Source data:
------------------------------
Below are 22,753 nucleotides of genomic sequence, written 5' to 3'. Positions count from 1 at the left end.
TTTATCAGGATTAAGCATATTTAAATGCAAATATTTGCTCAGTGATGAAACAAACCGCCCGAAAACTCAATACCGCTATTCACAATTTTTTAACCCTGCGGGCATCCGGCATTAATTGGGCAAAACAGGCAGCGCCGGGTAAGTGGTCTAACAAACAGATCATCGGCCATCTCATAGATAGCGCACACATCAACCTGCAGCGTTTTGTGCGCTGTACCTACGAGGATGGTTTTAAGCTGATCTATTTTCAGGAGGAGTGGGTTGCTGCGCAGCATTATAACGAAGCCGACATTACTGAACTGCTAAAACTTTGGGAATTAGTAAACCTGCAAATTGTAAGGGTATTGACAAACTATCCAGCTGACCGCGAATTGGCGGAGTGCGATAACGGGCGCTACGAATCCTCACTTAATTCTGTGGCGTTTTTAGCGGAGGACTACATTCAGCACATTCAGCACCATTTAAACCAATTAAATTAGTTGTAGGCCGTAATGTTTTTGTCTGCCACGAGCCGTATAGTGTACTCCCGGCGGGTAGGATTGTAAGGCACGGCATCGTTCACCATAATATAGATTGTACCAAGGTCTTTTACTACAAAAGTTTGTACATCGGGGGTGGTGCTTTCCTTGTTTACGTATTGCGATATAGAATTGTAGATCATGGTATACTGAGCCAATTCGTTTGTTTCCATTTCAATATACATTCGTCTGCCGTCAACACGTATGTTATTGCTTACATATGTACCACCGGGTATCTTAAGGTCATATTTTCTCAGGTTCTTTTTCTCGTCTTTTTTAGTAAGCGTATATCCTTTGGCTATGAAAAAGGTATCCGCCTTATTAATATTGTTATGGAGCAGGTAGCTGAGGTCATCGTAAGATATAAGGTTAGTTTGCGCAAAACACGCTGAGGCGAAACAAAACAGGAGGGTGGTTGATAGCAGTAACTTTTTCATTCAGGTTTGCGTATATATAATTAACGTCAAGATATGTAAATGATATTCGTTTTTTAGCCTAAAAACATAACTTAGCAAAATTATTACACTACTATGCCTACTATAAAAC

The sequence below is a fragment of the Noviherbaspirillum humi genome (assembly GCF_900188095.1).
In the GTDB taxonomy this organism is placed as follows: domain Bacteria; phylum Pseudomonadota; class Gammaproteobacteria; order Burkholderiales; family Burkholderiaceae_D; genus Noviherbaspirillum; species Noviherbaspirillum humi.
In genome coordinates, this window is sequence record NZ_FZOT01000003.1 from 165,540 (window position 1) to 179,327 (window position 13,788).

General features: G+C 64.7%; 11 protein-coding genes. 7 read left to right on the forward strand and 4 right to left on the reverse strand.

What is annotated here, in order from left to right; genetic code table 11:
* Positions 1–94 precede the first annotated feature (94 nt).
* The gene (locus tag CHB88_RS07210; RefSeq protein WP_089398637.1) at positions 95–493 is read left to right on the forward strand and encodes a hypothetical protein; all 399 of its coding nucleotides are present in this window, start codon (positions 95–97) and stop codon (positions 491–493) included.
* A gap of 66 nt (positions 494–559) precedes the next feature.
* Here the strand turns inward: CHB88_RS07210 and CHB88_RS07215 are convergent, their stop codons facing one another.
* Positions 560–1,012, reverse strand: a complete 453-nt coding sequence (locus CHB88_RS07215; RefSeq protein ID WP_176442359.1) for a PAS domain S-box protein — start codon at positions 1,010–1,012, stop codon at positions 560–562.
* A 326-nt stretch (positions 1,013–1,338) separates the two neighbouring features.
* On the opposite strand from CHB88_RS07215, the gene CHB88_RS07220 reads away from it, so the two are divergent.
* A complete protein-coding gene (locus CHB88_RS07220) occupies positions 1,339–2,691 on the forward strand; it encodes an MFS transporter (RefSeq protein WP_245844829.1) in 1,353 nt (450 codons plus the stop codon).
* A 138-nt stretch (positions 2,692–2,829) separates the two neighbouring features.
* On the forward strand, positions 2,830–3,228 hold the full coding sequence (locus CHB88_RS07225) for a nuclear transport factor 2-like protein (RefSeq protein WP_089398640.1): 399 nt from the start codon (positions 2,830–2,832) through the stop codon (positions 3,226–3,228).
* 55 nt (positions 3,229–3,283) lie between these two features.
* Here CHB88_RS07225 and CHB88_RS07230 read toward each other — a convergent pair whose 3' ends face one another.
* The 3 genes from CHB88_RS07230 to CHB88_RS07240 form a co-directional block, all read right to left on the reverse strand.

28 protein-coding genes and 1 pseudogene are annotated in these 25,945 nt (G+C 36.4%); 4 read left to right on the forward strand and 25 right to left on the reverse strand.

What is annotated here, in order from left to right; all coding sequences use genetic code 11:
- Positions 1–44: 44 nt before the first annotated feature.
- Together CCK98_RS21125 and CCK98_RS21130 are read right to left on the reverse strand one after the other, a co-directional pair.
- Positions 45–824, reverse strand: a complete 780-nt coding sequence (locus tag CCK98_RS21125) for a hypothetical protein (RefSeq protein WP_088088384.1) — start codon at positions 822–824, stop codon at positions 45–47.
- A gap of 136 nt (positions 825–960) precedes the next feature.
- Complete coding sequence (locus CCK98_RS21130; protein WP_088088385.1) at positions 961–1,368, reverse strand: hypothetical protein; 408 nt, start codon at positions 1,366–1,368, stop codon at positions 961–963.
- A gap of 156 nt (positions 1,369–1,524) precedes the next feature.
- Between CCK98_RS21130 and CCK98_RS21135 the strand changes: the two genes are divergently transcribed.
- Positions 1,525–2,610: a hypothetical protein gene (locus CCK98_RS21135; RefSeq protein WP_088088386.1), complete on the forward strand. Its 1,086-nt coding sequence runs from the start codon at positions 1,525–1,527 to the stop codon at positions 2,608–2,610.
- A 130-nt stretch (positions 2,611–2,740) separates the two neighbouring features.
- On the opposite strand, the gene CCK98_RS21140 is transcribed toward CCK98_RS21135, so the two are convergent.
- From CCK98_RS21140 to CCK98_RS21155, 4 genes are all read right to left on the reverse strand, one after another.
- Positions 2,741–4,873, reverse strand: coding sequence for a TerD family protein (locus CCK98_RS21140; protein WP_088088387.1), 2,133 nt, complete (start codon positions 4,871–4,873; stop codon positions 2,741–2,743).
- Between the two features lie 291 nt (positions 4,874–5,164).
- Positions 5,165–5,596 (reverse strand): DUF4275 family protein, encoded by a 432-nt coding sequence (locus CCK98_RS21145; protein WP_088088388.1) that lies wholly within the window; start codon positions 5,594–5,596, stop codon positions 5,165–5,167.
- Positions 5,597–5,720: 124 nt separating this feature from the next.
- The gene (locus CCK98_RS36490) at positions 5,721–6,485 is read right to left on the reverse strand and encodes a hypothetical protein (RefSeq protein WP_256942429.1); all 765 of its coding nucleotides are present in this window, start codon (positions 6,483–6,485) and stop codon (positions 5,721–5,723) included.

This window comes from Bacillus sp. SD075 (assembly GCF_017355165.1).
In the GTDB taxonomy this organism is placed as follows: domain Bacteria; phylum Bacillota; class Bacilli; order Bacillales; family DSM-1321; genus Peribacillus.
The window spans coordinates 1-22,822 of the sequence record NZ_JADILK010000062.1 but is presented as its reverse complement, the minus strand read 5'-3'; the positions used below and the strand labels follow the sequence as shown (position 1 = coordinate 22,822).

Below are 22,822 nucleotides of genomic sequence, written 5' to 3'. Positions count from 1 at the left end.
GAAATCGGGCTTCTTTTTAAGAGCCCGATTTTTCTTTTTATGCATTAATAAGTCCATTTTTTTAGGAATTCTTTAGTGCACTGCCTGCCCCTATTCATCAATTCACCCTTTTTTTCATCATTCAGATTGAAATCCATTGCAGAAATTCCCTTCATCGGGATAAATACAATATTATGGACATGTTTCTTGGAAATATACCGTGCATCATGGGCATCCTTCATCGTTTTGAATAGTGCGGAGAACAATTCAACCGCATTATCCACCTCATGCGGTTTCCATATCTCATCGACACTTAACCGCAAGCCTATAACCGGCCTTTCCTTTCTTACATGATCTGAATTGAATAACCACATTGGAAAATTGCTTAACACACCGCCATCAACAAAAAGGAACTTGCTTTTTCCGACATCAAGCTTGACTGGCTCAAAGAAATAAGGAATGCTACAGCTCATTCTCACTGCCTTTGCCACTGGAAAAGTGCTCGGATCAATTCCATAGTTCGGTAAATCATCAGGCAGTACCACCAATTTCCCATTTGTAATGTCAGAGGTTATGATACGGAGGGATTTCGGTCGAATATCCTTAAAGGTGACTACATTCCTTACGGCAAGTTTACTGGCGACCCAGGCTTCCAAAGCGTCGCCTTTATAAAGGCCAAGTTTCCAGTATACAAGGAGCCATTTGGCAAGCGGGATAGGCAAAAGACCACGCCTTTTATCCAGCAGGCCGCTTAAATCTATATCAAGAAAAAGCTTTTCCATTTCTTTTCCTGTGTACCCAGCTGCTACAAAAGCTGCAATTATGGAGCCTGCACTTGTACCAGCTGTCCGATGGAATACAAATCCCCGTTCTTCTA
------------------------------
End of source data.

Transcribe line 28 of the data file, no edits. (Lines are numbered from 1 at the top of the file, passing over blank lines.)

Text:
- A gap of 156 nt (positions 1,369–1,524) precedes the next feature.